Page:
Far from being over confident the team took to the task like ducks to water until the harsh reality of Penygent stood before them. Steep is most definitely an understatement. Cry, I could have shed a tear.
Luckily the cloud covered sun and a gentle breeze made up for the relentless unyeilding climb to the top. Yeh, that was Penygent sorted. “If the rest are like this, it’ll be a walk in the park”, says Rob, to which we all agreed, but I did wonder why our superb guide Allan Whittaker looked a little like a cheshire cat as we celebrated our own accomplishments. Anyway I’ll come back to that.
Collectively the scenic views were absolutely fantastic. We soaked in the atmosphere for a maximum 2 min break and nurtured the thought that from a distance the next peaks were friendly and unassuming. For approximately 12 miles we walked briskly and free towards Whernside (marsh bogs and stile permitting).
Mentally drained and physically exhausted we focussed hard on our trek to the base of Whernside where the beauty of the viaduct seduced and snared us. We sat for what felt like our last supper and were blessed with seeing a train shoot past on the Settle to Carlisle railway track.
It did look awesome glistening in the near setting sun.
Then we were off.
How a peak that is approx 2472 ft high can suddenly creep up on you I just don’t know, but creep up it did as it slowly sapped the energy from every part of our bodies until we reached the summit and yet again celebrated our own victories (we jumped in a tiny way due to exhaustion).
I knew then why our guide Allan had not said a word back there on little old Penygent.Feeling very pleased with ourselves but physically wiped out we continued on our journey into the unknown. I personally thought this would be the perfect time to jump off of the path and make my way home, but there was only one way down and you know what, as arduous as Whernside was climbing up, you could triple the effect going down, picture this, a huge digger truck picks up a pile of limestone rock and drops it down the side of a 2472 ft(approx) hill, you then have to walk down that very same hill (2472 ft approx) because there is no where else to go. Sure you could go back but then you’d have to face Penygent and its steepness, nah, push on we said, and push on we did.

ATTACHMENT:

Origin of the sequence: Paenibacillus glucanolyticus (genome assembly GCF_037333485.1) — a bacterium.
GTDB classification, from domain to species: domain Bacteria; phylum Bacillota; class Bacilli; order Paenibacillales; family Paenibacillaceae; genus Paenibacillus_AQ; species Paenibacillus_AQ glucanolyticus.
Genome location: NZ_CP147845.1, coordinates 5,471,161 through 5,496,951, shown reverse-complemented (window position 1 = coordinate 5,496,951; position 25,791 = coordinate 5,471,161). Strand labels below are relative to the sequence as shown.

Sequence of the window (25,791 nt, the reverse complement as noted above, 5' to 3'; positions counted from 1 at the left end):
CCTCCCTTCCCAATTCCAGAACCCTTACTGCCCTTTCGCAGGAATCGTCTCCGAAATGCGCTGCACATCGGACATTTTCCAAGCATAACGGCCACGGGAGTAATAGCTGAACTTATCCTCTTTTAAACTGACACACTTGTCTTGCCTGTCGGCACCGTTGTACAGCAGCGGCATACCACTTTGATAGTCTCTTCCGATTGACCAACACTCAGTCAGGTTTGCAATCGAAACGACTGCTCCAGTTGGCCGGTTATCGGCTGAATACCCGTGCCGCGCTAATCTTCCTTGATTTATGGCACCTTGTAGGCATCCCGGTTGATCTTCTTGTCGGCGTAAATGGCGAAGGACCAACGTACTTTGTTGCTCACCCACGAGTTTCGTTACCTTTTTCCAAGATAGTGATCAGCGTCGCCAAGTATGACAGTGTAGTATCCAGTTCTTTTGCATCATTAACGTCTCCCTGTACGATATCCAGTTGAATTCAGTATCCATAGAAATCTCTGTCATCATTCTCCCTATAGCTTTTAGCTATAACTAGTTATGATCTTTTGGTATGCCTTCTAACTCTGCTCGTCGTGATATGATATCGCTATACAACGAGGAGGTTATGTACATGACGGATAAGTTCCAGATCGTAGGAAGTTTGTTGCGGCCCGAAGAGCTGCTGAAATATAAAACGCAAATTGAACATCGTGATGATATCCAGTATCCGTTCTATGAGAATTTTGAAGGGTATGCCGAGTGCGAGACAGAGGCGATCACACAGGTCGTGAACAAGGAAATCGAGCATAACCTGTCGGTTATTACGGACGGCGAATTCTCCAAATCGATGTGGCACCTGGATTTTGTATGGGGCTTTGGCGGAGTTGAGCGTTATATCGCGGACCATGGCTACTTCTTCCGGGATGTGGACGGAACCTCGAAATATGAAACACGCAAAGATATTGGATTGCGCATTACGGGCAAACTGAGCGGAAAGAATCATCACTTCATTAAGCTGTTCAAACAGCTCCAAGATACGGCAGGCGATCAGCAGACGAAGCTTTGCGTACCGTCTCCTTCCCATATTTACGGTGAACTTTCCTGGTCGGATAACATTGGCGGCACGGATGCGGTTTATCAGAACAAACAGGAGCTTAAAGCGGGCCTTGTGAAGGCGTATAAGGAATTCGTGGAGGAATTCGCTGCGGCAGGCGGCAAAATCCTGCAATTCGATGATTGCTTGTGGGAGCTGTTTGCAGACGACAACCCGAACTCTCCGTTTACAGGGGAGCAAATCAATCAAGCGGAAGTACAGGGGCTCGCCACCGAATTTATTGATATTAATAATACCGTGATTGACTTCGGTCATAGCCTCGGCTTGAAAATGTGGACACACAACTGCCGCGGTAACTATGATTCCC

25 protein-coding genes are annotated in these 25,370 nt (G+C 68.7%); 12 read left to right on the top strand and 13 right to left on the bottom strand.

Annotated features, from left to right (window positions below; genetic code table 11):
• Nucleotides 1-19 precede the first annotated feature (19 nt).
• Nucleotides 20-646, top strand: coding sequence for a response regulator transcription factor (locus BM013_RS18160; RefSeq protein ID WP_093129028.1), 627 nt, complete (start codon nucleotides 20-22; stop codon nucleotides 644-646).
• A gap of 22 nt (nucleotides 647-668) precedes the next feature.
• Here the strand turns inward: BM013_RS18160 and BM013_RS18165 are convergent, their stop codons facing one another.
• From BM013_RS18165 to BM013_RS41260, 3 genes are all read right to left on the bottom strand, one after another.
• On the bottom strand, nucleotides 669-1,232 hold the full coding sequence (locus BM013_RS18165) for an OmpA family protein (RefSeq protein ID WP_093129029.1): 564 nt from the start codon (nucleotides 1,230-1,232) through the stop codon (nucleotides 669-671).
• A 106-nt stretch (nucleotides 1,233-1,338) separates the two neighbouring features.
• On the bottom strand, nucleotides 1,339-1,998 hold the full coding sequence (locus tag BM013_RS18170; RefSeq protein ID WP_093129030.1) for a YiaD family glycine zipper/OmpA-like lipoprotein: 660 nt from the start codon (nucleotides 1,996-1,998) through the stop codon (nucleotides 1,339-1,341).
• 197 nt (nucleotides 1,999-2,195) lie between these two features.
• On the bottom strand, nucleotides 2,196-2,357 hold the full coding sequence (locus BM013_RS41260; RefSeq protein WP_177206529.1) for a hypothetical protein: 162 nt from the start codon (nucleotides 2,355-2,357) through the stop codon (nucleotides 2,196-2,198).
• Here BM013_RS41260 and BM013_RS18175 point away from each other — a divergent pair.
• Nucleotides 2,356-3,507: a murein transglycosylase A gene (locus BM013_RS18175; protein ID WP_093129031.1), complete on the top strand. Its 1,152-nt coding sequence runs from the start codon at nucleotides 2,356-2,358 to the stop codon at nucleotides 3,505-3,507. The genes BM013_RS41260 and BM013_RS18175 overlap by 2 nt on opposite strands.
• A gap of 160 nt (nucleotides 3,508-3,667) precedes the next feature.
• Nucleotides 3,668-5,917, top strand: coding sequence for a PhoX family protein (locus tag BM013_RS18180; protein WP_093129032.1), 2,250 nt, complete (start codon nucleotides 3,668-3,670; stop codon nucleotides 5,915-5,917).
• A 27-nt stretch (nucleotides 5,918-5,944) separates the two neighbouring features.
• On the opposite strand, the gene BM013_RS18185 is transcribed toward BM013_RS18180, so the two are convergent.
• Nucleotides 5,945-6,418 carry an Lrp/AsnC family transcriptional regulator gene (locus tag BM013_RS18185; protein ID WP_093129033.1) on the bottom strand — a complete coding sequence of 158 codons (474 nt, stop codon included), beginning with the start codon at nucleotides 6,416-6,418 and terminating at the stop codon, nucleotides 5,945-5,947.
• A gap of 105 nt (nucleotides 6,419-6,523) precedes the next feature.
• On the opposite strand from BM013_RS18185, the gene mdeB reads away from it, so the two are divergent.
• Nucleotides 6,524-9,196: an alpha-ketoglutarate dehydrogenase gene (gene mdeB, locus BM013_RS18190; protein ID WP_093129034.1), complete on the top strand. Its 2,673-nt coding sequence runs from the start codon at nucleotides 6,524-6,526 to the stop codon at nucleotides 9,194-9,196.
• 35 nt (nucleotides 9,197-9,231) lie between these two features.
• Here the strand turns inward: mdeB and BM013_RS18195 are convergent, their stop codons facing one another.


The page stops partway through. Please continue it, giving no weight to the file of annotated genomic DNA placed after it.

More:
Before I knew it we were off and trekking once more, as we entered Ingleboroughs interests of 2372 ft high approx. I know for me, something didn’t feel quite right with this one as I couldn’t see the destination point only a long, long windy bolder laden pathway. Not so bad we thought as we all took off at differing speeds to get to the end. With it’s deceptive gradient our legs were weakened beyond belief. By the time you get to the end of the pathway your eyes search for any other exit point than the one facing you right now…a near vertical climb of a mile or two high and believe me this was no ordinary climb or descent, this really tested our raw guts and determination, well lets face it we had nothing else in the tank and we were sinking fast. With extreme focus John really stuck into it and polished it off in quick time, very impressive. For a minute I saw Rob halfway up the hill face, the next he was gone (The spawn of Spiderman or what?).
The final stretch down 2372 ft high approx was not dissimilar to Whernside in its asthetic cruelty, only there seemed to be more of it. A concentrated silence evolved as we willed our bodies to make it to the end. We were absolutely cream crackered and hailed a cab or two in our heads.
We very slowly entered the ‘clocking in’ cafe (we couldn’t enter any other way. Sprint it, your having a laugh). Our official clocking in time is recorded as 9hrs 59mins 59 secs. The friendly locals commended us on our achievement but made it quite clear that they treat the peaks like a vitamin tablet (recommended daily dose – ONE). As they say there is fine line between bravery and stupidity, so it was hard to tell which one the locals applauded.
As we had completed in under 12 hrs we are now members of the Yorkshire Dales walking club and were awarded badges to signify we had indeed survived the beautiful pain of the 3 Peaks Trek.
I am very thankful to the team for their support and camaraderie, the day was a true testament to the will of man(Humans) to endure and overcome extreme situations.